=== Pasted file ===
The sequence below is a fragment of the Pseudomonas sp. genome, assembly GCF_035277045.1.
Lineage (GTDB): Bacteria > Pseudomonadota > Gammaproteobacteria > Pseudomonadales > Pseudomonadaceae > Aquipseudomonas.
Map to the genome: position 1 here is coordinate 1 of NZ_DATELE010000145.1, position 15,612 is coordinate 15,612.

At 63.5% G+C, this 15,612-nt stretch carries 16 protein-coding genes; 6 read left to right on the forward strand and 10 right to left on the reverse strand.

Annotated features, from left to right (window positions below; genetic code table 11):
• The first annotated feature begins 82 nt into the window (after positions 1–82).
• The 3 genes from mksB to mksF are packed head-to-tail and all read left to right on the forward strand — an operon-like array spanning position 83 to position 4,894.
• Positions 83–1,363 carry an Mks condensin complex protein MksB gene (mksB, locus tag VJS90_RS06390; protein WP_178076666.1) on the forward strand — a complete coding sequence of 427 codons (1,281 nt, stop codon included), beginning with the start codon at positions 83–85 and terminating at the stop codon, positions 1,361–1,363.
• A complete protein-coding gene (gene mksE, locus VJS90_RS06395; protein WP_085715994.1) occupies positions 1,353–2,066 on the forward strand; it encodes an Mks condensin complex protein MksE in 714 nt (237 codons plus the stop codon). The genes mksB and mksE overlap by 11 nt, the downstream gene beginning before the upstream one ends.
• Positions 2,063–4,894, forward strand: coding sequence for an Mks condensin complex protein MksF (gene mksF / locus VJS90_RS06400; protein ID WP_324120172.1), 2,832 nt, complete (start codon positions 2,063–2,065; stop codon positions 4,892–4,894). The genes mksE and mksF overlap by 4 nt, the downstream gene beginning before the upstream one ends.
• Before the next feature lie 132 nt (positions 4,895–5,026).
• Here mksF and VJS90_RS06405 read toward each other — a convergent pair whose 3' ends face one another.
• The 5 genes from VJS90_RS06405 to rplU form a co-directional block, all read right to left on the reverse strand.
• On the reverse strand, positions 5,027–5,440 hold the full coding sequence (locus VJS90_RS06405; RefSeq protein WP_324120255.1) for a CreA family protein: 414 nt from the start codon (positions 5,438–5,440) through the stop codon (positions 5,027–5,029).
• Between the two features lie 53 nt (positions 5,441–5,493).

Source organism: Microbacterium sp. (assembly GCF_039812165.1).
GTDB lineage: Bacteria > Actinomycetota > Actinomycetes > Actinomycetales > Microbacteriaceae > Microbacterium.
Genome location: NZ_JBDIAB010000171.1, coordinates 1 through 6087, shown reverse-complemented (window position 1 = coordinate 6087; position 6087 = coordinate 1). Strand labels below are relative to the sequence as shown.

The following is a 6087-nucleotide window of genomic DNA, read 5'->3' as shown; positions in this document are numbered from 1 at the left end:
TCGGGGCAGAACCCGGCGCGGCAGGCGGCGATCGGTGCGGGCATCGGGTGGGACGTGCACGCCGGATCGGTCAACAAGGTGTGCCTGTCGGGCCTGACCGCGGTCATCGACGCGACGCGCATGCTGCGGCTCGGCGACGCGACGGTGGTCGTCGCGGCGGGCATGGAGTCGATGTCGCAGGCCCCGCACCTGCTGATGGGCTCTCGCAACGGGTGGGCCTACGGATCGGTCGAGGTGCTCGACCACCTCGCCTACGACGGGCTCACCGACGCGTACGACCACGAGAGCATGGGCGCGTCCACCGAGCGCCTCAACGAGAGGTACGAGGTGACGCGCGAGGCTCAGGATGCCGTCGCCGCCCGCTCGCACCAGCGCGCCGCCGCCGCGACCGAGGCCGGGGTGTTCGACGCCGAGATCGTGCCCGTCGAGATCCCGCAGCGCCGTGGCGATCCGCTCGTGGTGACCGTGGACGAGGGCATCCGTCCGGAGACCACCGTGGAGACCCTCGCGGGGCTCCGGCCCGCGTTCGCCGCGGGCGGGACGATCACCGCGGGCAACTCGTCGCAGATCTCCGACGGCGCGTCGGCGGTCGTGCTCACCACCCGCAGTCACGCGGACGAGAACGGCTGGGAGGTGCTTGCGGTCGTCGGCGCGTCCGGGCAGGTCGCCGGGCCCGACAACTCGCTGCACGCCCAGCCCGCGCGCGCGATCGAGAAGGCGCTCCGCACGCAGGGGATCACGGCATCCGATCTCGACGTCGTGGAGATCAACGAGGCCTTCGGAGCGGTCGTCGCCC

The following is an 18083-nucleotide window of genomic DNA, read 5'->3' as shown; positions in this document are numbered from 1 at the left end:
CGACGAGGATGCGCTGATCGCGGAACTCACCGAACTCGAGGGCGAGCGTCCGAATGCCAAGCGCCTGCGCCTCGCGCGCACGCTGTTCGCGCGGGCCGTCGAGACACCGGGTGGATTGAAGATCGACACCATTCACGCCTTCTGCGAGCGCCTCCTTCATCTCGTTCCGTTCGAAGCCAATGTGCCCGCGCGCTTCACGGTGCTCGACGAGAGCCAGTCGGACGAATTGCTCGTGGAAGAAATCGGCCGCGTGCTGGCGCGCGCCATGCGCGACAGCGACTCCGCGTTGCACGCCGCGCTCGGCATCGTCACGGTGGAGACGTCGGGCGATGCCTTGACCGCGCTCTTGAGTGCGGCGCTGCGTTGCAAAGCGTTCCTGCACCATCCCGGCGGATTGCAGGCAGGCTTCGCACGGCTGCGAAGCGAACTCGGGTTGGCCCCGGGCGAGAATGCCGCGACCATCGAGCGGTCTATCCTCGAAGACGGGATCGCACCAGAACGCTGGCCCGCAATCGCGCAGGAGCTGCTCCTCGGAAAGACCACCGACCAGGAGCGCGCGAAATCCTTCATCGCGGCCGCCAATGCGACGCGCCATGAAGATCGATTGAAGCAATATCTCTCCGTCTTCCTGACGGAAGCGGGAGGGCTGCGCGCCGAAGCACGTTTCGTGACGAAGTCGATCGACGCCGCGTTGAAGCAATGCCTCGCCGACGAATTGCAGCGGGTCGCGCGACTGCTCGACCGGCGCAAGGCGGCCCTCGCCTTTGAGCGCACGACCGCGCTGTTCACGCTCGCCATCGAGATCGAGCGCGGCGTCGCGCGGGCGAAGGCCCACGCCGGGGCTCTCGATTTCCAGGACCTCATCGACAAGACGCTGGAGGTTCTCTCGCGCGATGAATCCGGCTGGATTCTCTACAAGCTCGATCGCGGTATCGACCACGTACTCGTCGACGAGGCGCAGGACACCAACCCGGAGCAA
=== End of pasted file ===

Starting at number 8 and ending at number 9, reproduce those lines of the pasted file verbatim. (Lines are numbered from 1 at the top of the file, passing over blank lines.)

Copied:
• Positions 83–1,363 carry an Mks condensin complex protein MksB gene (mksB, locus tag VJS90_RS06390; protein WP_178076666.1) on the forward strand — a complete coding sequence of 427 codons (1,281 nt, stop codon included), beginning with the start codon at positions 83–85 and terminating at the stop codon, positions 1,361–1,363.
• A complete protein-coding gene (gene mksE, locus VJS90_RS06395; protein WP_085715994.1) occupies positions 1,353–2,066 on the forward strand; it encodes an Mks condensin complex protein MksE in 714 nt (237 codons plus the stop codon). The genes mksB and mksE overlap by 11 nt, the downstream gene beginning before the upstream one ends.